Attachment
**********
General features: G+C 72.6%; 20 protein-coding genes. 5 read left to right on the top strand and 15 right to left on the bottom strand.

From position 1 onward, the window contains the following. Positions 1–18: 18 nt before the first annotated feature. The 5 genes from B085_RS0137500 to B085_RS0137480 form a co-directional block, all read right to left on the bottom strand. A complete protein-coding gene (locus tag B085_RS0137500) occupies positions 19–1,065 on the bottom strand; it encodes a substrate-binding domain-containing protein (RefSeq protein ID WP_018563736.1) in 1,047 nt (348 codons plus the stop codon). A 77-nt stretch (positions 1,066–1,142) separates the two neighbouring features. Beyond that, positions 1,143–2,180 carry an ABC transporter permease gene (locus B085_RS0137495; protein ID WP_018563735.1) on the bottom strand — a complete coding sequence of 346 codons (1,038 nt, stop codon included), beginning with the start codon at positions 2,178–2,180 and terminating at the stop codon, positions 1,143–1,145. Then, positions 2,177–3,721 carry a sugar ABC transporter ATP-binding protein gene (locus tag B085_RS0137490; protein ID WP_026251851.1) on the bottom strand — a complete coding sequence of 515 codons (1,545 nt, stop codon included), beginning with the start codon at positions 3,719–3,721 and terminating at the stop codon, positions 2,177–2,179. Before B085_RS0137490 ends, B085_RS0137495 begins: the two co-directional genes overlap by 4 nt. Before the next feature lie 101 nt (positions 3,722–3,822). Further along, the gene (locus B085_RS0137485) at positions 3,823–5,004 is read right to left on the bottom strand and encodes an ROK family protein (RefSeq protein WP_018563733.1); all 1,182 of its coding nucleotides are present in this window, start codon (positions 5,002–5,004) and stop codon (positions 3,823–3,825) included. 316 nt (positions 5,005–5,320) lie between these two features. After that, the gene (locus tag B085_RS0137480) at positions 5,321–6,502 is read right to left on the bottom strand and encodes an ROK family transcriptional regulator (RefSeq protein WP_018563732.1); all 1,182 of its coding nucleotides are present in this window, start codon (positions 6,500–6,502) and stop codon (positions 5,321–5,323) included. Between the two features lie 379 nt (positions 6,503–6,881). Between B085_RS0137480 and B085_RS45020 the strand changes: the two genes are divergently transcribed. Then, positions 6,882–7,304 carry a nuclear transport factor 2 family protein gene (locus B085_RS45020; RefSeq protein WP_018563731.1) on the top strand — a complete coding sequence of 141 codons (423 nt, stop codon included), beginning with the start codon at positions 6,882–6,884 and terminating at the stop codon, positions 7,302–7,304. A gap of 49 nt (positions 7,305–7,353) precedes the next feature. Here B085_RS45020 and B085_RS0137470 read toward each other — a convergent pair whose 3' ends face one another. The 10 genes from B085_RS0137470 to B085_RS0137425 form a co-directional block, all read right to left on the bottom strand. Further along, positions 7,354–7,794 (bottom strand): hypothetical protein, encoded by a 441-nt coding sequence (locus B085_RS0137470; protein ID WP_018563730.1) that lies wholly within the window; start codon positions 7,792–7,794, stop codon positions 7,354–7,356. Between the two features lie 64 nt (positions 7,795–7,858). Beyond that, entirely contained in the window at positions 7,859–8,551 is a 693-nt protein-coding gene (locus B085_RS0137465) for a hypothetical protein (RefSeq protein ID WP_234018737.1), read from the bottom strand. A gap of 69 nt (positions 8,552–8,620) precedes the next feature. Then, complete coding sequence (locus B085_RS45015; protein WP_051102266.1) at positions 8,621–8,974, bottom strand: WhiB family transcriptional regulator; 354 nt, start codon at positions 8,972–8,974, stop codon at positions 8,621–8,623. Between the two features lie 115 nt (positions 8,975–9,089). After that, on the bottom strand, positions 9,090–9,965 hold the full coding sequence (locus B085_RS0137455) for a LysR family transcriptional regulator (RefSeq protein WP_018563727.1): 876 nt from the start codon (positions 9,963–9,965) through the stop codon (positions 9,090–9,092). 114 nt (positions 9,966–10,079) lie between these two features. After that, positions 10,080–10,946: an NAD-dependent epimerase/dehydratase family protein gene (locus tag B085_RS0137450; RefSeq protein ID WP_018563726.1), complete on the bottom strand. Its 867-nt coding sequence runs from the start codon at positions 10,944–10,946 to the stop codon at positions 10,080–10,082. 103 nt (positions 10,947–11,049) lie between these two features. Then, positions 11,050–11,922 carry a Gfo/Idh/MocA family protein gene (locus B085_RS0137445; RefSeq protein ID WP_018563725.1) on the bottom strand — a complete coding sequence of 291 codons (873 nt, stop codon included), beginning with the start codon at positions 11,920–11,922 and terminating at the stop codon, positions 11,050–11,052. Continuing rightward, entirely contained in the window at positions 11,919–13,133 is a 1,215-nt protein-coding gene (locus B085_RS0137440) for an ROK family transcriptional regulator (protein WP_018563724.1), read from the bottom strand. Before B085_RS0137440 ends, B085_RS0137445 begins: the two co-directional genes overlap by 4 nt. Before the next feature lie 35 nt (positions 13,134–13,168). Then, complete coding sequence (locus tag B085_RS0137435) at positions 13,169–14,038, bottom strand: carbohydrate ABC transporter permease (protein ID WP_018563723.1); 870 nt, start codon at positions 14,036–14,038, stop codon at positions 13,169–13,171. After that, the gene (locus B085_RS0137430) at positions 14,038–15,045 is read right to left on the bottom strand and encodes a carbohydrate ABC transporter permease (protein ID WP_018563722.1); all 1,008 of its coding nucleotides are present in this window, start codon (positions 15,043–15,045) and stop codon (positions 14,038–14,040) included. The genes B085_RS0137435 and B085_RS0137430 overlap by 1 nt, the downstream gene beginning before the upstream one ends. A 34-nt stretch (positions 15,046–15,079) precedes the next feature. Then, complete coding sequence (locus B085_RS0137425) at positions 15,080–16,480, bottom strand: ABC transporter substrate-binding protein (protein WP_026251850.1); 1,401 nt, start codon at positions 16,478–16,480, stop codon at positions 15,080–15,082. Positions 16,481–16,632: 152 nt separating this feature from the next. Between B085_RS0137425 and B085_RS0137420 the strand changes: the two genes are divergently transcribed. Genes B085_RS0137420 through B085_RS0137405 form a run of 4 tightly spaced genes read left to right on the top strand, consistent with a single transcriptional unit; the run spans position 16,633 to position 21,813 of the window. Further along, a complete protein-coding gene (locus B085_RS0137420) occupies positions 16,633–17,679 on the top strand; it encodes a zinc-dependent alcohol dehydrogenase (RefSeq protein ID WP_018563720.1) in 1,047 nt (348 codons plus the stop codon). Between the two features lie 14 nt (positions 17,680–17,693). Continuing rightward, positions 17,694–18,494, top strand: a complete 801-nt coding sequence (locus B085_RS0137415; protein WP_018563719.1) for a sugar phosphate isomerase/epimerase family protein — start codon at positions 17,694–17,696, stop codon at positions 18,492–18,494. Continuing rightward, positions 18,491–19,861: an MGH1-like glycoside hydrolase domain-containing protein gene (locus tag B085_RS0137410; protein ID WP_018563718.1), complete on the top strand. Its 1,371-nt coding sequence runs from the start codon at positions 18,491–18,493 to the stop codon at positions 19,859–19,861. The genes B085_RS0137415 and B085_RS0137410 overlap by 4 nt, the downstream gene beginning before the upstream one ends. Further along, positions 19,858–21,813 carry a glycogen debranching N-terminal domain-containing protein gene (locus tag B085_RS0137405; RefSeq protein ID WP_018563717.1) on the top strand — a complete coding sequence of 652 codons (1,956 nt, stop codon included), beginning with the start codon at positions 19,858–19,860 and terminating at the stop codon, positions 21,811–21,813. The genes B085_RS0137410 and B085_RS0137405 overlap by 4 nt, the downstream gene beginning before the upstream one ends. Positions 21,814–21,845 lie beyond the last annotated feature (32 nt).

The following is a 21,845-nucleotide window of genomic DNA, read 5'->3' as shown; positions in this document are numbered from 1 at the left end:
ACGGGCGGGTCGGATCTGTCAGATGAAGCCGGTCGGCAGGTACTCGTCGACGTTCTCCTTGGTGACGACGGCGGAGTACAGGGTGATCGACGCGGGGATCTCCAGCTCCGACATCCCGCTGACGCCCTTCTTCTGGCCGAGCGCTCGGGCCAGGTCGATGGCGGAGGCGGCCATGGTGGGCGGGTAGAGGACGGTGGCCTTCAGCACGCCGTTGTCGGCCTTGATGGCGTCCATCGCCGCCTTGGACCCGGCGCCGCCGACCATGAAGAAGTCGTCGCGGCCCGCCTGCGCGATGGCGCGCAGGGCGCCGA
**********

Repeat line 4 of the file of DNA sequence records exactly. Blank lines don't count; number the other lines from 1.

ACGGGCGGGTCGGATCTGTCAGATGAAGCCGGTCGGCAGGTACTCGTCGACGTTCTCCTTGGTGACGACGGCGGAGTACAGGGTGATCGACGCGGGGATCTCCAGCTCCGACATCCCGCTGACGCCCTTCTTCTGGCCGAGCGCTCGGGCCAGGTCGATGGCGGAGGCGGCCATGGTGGGCGGGTAGAGGACGGTGGCCTTCAGCACGCCGTTGTCGGCCTTGATGGCGTCCATCGCCGCCTTGGACCCGGCGCCGCCGACCATGAAGAAGTCGTCGCGGCCCGCCTGCGCGATGGCGCGCAGGGCGCCGA